On Thursday, Microsoft Inc. introduced VALL-E, a text-to-speech artificial intelligence tool. Multiple sources reported that VALL-E could reproduce someone’s voice based on a three-second audio sample.
VALL-E creators explained that it has the capacity to create high-quality text-to-speech applications. It can also facilitate speech editing, enabling users to modify what they originally said.
Microsoft have announced their AI "VALL-E"
Using a 3-second sample of human speech, it can generate super-high-quality text-to-text speech from the same voice. Even emotional range and acoustic environment of the
sample data can be reproduced. Here are some examples. pic.twitter.com/ExoS2VWO6d
— Del @ NaughtyDog (@TheCartelDel) January 7, 2023
The company describes VALL-E as a “neural codec language model” built on Meta’s EnCodec technology, which was released in October 2022.
Most text-to-speech models generate speech by modifying waveforms, but VALL-E produces audio from text and acoustic prompts using audio codec codes, as explained by ArsTechnica.
VALL-E can mimic a speaker’s voice and the “acoustic environment” of the sample audio. For example, if the sample audio sounds like a phone call, VALL-E will generate audio with similar sounds.
VALL-E breaks down information into “tokens” and then uses training data to produce outcomes to recognize how a person sounds.
“To synthesize personalized speech (e.g., zero-shot TTS), VALL-E generates the corresponding acoustic tokens conditioned on the acoustic tokens of the 3-second enrolled recording and the phoneme prompt, which constrain the speaker and content information respectively,” Microsoft wrote in a paper published on ArXiv.
“Finally, the generated acoustic tokens are used to synthesize the final waveform with the corresponding neural codec decoder.”
How VALL-E works
The project’s researchers explained that VALL-E was built on 60,000 hours of English language speech from 7,000+ speakers in Meta’s LibriLight audio library.
Microsoft offers myriad VALL-E audio examples on its website, among which is the three-second audio “Speaker Prompt” sample that VALL-E must resemble.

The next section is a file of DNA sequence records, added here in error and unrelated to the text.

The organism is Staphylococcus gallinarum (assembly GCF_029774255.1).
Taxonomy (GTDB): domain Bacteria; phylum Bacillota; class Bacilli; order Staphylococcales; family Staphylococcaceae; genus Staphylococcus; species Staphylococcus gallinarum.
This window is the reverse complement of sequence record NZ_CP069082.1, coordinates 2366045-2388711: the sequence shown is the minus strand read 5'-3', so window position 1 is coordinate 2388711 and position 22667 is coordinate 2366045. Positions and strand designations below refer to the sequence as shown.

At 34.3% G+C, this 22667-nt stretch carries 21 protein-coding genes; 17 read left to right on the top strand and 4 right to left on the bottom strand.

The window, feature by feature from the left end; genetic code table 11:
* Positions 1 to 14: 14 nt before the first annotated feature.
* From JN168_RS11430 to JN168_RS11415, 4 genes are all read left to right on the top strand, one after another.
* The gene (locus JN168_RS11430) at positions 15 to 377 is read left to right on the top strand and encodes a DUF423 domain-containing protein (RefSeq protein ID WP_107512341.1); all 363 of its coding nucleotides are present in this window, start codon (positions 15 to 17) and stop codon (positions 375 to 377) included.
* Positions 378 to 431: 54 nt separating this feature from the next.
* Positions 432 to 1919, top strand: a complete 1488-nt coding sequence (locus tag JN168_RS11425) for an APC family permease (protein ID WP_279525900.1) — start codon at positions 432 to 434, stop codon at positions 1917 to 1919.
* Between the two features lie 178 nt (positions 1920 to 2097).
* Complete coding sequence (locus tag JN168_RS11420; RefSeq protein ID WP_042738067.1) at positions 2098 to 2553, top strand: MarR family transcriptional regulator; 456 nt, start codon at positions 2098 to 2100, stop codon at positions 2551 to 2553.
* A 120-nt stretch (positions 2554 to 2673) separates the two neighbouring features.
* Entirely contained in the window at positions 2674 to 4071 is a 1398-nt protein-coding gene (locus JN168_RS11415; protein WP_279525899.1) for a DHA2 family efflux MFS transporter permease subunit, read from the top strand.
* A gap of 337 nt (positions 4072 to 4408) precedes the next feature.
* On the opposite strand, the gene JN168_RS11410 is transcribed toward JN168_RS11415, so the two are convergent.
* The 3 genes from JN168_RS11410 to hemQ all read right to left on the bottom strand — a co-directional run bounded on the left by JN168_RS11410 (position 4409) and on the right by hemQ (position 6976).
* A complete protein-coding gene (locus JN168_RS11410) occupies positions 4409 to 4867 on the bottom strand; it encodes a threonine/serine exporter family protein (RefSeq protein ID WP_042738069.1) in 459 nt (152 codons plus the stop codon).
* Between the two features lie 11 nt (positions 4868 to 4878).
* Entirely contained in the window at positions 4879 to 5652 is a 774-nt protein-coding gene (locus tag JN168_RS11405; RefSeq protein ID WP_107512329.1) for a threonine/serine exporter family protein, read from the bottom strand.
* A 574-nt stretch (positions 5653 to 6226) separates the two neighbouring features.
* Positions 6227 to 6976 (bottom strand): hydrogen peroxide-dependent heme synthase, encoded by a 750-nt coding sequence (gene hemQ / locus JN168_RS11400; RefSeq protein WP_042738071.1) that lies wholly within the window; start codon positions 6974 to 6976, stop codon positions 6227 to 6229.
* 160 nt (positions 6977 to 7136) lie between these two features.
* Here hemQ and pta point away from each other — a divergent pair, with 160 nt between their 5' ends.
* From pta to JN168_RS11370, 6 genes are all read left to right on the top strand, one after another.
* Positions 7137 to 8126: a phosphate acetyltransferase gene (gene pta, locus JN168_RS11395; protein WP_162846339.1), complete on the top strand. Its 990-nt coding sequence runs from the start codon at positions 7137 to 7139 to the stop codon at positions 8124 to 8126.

Another section called the “Ground Truth” is a previously recorded version of the same speaker saying a specific phrase for reference purposes.
Meanwhile, the “Synthesis of Diversity” section shows that by adjusting the random seed used during the generation process, VALL-E can create variations in voice tone.
On the VALL-E Github page, the team demonstrates how the construction works but obtained “mixed” outcomes — some produced machine-like sounds, while others sounded realistic.
Microsoft now focuses on enhancing the model by generating more training data and reducing ambiguous or missed words.
The company has opted not to make the code open source, possibly to avoid risks associated with AI that “can put words in someone’s mouth,” a source explains. It will, however, still adhere to its “Microsoft AI Principles” in the VALL-E’s advancement.
Several tech analysts have voiced their thoughts on how “a powerful tool like VALL-E” can be threatening. They are concerned that certain people can use it to spread misinformation by impersonating politicians, journalists or other public figures.
However, VALL-E’s team acknowledged the potential risks and claimed they would continue implementing Microsoft AI Principles.
“Since VALL-E could synthesize speech that maintains speaker identity, it may carry potential risks in misuse of the model, such as spoofing voice identification or impersonating a specific speaker,” they wrote.
“To mitigate such risks, it is possible to build a detection model to discriminate whether an audio clip was synthesized by VALL-E. We will also put Microsoft AI Principles into practice when further developing the models.”
It remains to be seen whether VALL-E is ever launched to the public market to produce tailored celebrity voices or to imitate a specific person’s voice for a product advertisement.
Microsoft has made substantial investments in artificial intelligence, such as OpenAI, the company behind ChatGPT and DALL-E. In 2019, the company invested $1 billion in OpenAI. A new report published earlier this week revealed that the software giant was considering investing an additional $10 billion in the company.